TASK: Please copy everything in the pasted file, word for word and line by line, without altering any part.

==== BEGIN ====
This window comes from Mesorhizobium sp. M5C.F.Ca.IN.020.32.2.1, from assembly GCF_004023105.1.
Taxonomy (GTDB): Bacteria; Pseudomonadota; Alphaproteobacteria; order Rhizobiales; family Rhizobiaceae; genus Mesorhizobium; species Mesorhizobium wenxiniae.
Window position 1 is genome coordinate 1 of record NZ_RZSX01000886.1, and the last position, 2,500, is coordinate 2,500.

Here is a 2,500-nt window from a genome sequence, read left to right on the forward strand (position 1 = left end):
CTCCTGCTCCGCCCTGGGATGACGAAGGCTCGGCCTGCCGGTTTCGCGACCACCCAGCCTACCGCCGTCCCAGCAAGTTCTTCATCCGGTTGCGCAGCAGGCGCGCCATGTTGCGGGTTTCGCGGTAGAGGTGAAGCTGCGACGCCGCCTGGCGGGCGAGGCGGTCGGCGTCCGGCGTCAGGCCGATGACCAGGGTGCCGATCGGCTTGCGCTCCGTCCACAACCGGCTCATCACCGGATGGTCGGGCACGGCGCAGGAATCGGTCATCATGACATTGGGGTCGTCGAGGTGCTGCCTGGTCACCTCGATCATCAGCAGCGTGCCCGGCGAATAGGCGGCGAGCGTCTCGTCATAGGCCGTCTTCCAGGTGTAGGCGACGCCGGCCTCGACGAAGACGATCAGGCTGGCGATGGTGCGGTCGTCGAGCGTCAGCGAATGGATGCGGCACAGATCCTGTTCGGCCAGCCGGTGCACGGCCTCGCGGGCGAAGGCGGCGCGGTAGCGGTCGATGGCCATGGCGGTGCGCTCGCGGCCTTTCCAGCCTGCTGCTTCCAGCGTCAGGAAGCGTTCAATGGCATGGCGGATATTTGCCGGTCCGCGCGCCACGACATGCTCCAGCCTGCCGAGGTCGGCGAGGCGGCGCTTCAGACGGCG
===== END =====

This window comes from Mesorhizobium sp. M5C.F.Ca.IN.020.32.2.1, from assembly GCF_004023105.1.
Taxonomy (GTDB): Bacteria; Pseudomonadota; Alphaproteobacteria; order Rhizobiales; family Rhizobiaceae; genus Mesorhizobium; species Mesorhizobium wenxiniae.
Window position 1 is genome coordinate 1 of record NZ_RZSX01000886.1, and the last position, 2,500, is coordinate 2,500.

Here is a 2,500-nt window from a genome sequence, read left to right on the forward strand (position 1 = left end):
CTCCTGCTCCGCCCTGGGATGACGAAGGCTCGGCCTGCCGGTTTCGCGACCACCCAGCCTACCGCCGTCCCAGCAAGTTCTTCATCCGGTTGCGCAGCAGGCGCGCCATGTTGCGGGTTTCGCGGTAGAGGTGAAGCTGCGACGCCGCCTGGCGGGCGAGGCGGTCGGCGTCCGGCGTCAGGCCGATGACCAGGGTGCCGATCGGCTTGCGCTCCGTCCACAACCGGCTCATCACCGGATGGTCGGGCACGGCGCAGGAATCGGTCATCATGACATTGGGGTCGTCGAGGTGCTGCCTGGTCACCTCGATCATCAGCAGCGTGCCCGGCGAATAGGCGGCGAGCGTCTCGTCATAGGCCGTCTTCCAGGTGTAGGCGACGCCGGCCTCGACGAAGACGATCAGGCTGGCGATGGTGCGGTCGTCGAGCGTCAGCGAATGGATGCGGCACAGATCCTGTTCGGCCAGCCGGTGCACGGCCTCGCGGGCGAAGGCGGCGCGGTAGCGGTCGATGGCCATGGCGGTGCGCTCGCGGCCTTTCCAGCCTGCTGCTTCCAGCGTCAGGAAGCGTTCAATGGCATGGCGGATATTTGCCGGTCCGCGCGCCACGACATGCTCCAGCCTGCCGAGGTCGGCGAGGCGGCGCTTCAGACGGCG